But they’ve never done enough. Almost immediately after the process began, they fell under condemnation because they failed not only to say but to do the things that had been revealed in the Book of Mormon and in the former commandments, which is why—as an act of collective repentance, as an act of the desire to repent and return—one of the very first things that has been accomplished is for a group of people to go out and do the research necessary to try and find, as close as we can, the original text of the Book of Mormon, together with such alterations as Joseph Smith had made or authorized or clearly intended to have take place.

Now, you may have all heard this story, but the original transcript of the Book of Mormon is one long sentence from beginning to end with no punctuation. That original manuscript was copied by hand, and then the copy was taken to E. B. Grandin, and E. B. Grandin put the Book of Mormon into print. The copy made from the original still exists in its entirety. The original was put into the cornerstone of the Nauvoo House, and the cornerstone leaked. We only have about 22% of the original manuscript, but we have 100% of the copy of the printer’s manuscript. Therefore, we can make a comparison between the two, and we know that (on average) mistakes were made throughout the copying. Then E. B. Grandin punctuated it; and E. B. Grandin’s punctuation reflects his understanding.

One of the first acts of repentance was to go back and to look at everything that is available, to try and sort through, and to get the Book of Mormon in as close a way to mirror what was intended to be handed to us as the text. Sadly, we knowthat the Book of Mormon that we have today—even though what we have put together (and the research effort) is the closest to anything that Joseph Smith endowed us with—it nevertheless, invariably, necessarily must contain mistakes. But as an act of penitence, we’ve gone as far as we can. We’ve done the same thing with the revelations that came through Joseph Smith, and we did the same thing with the Joseph Smith translation of the Bible, which is his inspired revision of the Bible. The scriptures are not perfect, but they were presented to the Lord as our best (though inadequate) effort, and they were accepted by the Lord. And He said that they were adequate for His purpose. Therefore, we have the confidence that for the work that we are to perform in the process of completing the Restoration and getting us in a position to emerge from under the condemnation for failing not only to say but to do, we have the confidence that we can now rely upon something that the Lord has identified and clarified is sufficient or adequate, in order for the tasks that we’ve been handed to be accomplished. Or in other words, while they may not be perfect, they are enough for God to labor with us to continue the Restoration. Therefore, our act of collective repentance to return again has pleased the Lord enough that He’s given us acceptance and extended to us the opportunity to enter into a covenant.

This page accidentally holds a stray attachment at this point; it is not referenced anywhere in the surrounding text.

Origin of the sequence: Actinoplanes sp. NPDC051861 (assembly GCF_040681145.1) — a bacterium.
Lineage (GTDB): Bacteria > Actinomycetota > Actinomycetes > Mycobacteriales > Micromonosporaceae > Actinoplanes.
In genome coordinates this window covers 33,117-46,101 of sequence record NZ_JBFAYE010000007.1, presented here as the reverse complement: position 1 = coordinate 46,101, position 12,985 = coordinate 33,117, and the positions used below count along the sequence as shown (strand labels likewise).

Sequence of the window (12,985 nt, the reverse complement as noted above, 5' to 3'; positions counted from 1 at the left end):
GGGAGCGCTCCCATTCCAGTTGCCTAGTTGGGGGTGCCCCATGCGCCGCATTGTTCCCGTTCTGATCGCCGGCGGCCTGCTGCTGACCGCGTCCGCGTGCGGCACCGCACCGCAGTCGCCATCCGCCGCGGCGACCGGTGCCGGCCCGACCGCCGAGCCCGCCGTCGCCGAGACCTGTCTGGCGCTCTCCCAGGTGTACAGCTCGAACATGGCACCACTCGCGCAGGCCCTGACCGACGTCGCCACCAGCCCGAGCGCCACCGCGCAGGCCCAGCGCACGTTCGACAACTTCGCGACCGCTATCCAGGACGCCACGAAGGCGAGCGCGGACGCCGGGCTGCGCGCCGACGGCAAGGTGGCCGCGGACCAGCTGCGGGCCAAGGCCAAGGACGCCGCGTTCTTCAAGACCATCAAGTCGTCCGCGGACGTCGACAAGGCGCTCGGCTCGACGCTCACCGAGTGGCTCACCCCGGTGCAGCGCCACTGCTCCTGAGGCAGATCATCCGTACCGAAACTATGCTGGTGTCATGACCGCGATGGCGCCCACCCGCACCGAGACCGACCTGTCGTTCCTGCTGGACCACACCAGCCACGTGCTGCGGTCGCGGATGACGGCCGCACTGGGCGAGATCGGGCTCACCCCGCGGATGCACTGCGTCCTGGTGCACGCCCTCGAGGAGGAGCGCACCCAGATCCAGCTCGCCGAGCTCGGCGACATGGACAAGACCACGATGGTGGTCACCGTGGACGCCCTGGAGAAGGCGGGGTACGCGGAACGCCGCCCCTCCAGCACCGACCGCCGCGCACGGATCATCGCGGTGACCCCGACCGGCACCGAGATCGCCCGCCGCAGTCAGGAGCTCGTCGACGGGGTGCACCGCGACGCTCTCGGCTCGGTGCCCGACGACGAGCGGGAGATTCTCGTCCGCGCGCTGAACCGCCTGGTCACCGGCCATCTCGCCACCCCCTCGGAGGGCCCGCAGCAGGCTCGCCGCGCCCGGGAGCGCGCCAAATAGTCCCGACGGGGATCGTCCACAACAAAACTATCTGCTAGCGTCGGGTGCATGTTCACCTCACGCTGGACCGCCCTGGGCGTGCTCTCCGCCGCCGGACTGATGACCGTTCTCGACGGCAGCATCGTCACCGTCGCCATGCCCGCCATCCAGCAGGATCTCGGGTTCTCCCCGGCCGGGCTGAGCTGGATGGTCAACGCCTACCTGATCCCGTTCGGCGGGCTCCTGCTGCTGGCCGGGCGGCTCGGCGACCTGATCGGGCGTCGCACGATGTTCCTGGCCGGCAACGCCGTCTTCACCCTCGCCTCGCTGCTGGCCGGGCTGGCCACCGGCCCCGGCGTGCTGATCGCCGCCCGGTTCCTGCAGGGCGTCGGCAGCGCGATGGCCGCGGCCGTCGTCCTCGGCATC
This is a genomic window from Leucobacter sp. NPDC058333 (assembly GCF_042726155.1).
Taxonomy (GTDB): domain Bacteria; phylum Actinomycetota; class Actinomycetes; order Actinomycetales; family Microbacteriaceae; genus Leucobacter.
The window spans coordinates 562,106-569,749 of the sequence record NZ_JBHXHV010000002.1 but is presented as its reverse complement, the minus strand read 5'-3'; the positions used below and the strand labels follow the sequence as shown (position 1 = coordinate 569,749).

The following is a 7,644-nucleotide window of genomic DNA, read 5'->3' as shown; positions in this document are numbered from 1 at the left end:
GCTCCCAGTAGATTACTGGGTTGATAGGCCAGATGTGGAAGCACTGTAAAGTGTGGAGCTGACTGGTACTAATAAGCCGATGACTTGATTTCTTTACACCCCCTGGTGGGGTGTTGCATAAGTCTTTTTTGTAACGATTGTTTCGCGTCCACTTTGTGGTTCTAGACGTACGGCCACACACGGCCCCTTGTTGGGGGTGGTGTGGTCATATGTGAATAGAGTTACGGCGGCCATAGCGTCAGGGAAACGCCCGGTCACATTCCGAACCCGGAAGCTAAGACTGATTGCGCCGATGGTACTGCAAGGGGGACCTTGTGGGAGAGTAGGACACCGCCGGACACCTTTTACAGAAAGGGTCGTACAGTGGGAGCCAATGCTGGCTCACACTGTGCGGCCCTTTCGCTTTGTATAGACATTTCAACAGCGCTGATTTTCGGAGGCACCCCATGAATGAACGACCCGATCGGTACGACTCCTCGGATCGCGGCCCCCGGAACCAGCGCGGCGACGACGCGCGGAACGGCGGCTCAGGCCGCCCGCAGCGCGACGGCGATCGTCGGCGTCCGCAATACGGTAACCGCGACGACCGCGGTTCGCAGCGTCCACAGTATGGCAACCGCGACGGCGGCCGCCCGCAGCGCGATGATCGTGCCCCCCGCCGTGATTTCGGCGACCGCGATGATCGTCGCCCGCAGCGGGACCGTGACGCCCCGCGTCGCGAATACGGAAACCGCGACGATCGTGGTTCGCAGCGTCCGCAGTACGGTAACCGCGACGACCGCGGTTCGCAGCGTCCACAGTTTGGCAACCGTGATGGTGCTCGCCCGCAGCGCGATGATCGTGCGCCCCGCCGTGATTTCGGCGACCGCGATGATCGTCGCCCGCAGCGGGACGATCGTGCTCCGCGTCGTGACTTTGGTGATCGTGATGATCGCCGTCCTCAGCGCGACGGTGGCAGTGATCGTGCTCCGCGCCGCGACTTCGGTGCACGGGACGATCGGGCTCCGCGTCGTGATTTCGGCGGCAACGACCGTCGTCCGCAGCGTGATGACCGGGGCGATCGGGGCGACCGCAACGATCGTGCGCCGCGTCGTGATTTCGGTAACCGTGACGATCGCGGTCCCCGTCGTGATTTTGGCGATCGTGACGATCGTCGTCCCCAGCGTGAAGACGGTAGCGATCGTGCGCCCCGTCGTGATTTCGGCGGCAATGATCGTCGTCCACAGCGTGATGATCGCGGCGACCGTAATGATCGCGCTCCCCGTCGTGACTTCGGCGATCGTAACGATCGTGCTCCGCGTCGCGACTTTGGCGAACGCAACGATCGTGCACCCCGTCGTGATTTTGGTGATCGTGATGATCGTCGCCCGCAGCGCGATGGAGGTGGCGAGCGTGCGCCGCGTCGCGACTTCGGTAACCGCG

Jacob (Nephi’s brother) delivered a sermon that Nephi records in his second book. In his second book, after Jacob had read from Isaiah to teach his brethren that were interested in learning about things, he then elaborates or explains the prophecy given by Isaiah:

           “And now my beloved brethren, I have read these things that ye might know concerning 

            the covenants of the Lord, that he has covenanted with all the house of Israel”

              (2 Nephi 6:1 RE). 

That’s important—because “all the house of Israel” is greater than those that they left behind at Jerusalem. “All the house of Israel” is greater even than the Nephites plus those left at Jerusalem. The Ten Tribes had left the Northern Kingdom. They had migrated away years before Lehi left Jerusalem. Therefore, “all the house of Israel” (which includes those scattered on the isles of the sea, as the Nephites were) were remembered, and Jacob wants his brethren to understand that God’s plan is all-inclusive, wherever they are, in whatever scattered condition. Even if they’ve altogether lost their identity as members of the house of Israel, yet they are remembered in the covenants of the Lord.

…[he’s] spoken unto the Jews by the mouth of his holy [prophet], even from the beginning, down from generation to generation, until the time cometh that they shall be restored to the true church and fold of God, when they shall be gathered home [into] the lands of their inheritance [lands—plural, not singular] and shall be established in alltheir lands of promise. (ibid)

What Jacob is teaching to his brethren is that there are those who have received (who belong to the house of Israel) covenants that have handed to them—by covenant—lands, plural. This land has people upon it today who have entered into a covenant (with the Lord today) that has made this land a place of their inheritance. The descendants of the Lamanites likewise descend from fathers with whom a covenant was made that they inherit this land. The Jews in Israel have a promise given them; that land is theirs by divine decree—God gave it to them; it is their land. And there are otherbroken branches from the house of Israel living on lands (their descendants today) that they possess by right.

Jacob continued his sermon over a second day; and in the sermon the second day, this is the second part of Jacob’s teaching concerning the covenants: